A client who checks into a treatment center to receive help for Valium abuse will be given a psychological evaluation, which will determine the severity of the addiction; this will, in turn, determine the format of treatment. For those who have a longstanding abuse problem or who have been taking copious amounts of diazepam, a doctor will likely recommend an inpatient program, where the client will be housed in a rehabilitation center and receive treatment. This form of therapy focuses on examining the psychological reasons that drove the Valium addiction and teaching the client how they can cope without diazepam once treatment has concluded.
If a doctor determines that the addiction is somewhat manageable, the person might be entrusted to an outpatient program, where they can continue living at home but are expected to regularly visit the treatment center for therapy. Programs can still be all-day formats, or the client might be required to spend weekends at the treatment center.
When getting treated for Valium abuse, withdrawal is the first step of the process. In this context, it is known as medical detoxification, where dependence on the drug is slowly and carefully reduced. This can still be an uncomfortable and potentially dangerous process, so doctors and medical staff should be on hand to administer medication that will ease the discomfort and not react with the diazepam being processed from the body. For example, doctors might put the patient on a regimen of a benzodiazepine with a slower onset of action (something that isn’t as rapid as Valium’s 20-40 minutes) or a benzodiazepine with less abuse potential. Drugs like chlordiazepoxide (sold commercially as Librium) are effective in reducing the risk of seizures during withdrawal and will not cause further adverse reactions with pre-existing diazepam.
The precise length of detoxification depends on a number of factors, such as the severity of the Valium abuse, the person’s physical and mental health, as well as the presence of any other drugs, including alcohol. Generally, detoxification lasts a week, but it is not unheard of for the process to last longer.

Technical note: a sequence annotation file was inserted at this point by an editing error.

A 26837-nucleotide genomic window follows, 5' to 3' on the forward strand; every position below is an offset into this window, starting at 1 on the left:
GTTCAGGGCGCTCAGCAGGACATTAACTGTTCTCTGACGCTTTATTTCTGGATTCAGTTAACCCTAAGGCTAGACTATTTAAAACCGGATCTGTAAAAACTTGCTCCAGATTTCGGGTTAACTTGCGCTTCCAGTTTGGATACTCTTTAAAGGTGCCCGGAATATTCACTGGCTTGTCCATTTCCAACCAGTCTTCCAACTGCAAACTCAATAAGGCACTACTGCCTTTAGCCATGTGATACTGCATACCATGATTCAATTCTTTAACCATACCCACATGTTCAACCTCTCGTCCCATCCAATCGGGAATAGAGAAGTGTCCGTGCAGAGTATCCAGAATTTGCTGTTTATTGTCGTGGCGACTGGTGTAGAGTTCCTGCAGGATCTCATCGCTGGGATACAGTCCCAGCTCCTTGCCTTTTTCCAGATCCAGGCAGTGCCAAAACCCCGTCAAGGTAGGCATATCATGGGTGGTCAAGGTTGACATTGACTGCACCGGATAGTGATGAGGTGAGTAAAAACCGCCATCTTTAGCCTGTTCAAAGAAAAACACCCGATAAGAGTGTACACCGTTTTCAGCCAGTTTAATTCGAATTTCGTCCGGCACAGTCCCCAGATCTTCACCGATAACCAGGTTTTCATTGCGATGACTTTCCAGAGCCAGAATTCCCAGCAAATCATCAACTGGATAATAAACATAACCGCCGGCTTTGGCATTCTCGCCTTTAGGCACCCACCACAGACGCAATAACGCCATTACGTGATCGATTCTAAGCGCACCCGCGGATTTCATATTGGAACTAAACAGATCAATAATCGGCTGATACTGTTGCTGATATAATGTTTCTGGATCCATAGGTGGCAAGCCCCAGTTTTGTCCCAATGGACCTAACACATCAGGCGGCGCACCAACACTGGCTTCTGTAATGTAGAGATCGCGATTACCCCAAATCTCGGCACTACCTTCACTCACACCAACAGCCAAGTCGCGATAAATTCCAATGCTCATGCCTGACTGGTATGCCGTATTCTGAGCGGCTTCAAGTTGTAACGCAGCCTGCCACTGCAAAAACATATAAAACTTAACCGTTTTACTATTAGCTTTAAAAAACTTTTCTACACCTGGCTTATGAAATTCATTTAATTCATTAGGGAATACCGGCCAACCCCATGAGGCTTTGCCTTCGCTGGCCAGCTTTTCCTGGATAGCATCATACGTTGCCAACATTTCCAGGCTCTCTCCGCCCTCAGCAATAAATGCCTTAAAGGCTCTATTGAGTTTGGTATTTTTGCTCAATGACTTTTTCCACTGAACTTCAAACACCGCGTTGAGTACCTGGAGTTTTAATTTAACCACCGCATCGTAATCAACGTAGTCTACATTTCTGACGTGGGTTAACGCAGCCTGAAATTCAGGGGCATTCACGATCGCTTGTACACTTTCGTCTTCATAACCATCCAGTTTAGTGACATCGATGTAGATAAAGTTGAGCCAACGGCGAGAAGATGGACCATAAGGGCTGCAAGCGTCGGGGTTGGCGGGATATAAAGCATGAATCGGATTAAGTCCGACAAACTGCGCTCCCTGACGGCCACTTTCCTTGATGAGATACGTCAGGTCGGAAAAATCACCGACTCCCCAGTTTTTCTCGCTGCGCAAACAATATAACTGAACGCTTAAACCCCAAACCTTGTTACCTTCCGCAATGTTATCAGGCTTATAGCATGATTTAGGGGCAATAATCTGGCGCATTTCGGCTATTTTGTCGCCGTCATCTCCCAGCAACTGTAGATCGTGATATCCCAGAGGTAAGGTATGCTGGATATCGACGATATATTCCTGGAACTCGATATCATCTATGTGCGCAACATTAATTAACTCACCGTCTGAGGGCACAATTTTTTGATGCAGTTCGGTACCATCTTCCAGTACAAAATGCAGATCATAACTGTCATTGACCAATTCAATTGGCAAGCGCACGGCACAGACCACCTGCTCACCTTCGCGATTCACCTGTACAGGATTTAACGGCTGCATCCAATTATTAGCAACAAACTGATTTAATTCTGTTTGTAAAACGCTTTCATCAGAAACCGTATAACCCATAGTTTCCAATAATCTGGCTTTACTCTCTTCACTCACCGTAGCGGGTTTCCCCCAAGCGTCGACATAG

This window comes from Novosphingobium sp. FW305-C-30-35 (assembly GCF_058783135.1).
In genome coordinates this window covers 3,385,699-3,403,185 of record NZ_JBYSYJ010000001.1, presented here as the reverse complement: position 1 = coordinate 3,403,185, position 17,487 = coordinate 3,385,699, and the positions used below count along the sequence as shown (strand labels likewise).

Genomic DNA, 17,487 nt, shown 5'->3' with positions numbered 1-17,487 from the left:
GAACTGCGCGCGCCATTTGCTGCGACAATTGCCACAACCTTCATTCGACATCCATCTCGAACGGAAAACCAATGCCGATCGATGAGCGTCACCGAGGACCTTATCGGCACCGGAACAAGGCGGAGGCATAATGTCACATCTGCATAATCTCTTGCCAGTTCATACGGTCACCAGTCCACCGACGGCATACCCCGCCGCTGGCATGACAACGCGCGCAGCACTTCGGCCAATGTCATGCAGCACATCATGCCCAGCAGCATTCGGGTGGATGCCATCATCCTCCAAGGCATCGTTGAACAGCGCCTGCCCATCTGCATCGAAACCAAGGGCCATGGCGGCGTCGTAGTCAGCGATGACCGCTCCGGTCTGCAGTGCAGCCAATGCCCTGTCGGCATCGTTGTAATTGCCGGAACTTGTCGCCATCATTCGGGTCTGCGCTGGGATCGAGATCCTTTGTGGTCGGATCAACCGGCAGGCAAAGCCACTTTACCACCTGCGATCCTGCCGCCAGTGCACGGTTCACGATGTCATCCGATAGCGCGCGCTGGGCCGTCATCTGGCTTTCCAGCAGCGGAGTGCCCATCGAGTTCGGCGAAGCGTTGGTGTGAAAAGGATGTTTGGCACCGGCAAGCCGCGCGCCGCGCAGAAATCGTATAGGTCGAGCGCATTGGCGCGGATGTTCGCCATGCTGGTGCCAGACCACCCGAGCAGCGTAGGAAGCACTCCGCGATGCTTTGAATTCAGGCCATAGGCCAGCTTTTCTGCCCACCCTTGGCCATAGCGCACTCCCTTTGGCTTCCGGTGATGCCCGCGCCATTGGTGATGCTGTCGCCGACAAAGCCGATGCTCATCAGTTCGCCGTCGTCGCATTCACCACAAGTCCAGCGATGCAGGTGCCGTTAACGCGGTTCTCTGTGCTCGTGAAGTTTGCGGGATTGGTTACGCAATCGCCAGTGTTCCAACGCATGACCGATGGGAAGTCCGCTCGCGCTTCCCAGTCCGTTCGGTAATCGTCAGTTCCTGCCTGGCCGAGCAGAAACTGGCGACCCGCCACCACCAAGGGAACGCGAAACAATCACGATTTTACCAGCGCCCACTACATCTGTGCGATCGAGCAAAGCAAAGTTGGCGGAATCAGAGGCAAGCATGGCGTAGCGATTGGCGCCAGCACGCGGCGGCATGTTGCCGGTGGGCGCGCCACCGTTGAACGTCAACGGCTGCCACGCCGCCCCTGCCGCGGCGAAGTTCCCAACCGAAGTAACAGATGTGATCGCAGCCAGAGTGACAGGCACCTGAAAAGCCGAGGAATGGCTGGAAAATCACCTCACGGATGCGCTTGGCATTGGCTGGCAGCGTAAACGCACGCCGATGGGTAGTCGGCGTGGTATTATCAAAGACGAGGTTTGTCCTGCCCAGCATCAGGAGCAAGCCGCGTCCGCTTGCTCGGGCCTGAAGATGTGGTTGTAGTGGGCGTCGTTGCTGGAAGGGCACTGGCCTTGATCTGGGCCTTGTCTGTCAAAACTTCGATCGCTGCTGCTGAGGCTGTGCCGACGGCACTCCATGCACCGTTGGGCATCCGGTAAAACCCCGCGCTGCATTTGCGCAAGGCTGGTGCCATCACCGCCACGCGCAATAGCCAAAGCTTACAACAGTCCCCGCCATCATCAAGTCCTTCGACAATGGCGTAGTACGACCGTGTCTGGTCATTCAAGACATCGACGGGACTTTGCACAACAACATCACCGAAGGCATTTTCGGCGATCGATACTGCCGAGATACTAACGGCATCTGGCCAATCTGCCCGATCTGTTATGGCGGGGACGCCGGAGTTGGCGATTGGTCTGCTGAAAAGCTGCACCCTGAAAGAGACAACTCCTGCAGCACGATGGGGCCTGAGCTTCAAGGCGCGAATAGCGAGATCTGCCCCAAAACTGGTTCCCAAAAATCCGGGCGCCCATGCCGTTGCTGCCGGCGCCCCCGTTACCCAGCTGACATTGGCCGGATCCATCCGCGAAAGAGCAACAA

Therapy and Continued Support
Following detoxification, individuals will have to continue their treatment for Valium abuse through therapy and counseling. This is to help clients develop their psychological resistance to taking Valium as well as control their thoughts, feelings, and behaviors related to the substance abuse. Lastly, treatment for Valium abuse should involve the client’s family, as the home environment plays a big role in the development of both the conditions for substance abuse and the risk of relapse. Family therapy can improve communication and interpersonal relationships, both for the client individually and for the family unit as a whole.
Recovering from Valium abuse is a long-term process, which requires commitment to adhering to the strategies and philosophies laid out in treatment. To help clients receive the continual assistance they need to consistently apply what they learned during rehabilitation, aftercare support groups based on the 12-Step program are important. They can help individuals and their families navigate the challenging but rewarding world of recovery. Groups like Benzodiazepine Anonymous feature members who have had their own struggles with Valium abuse, who are in a position to share their experiences with those who are freshly putting their diazepam addiction behind them.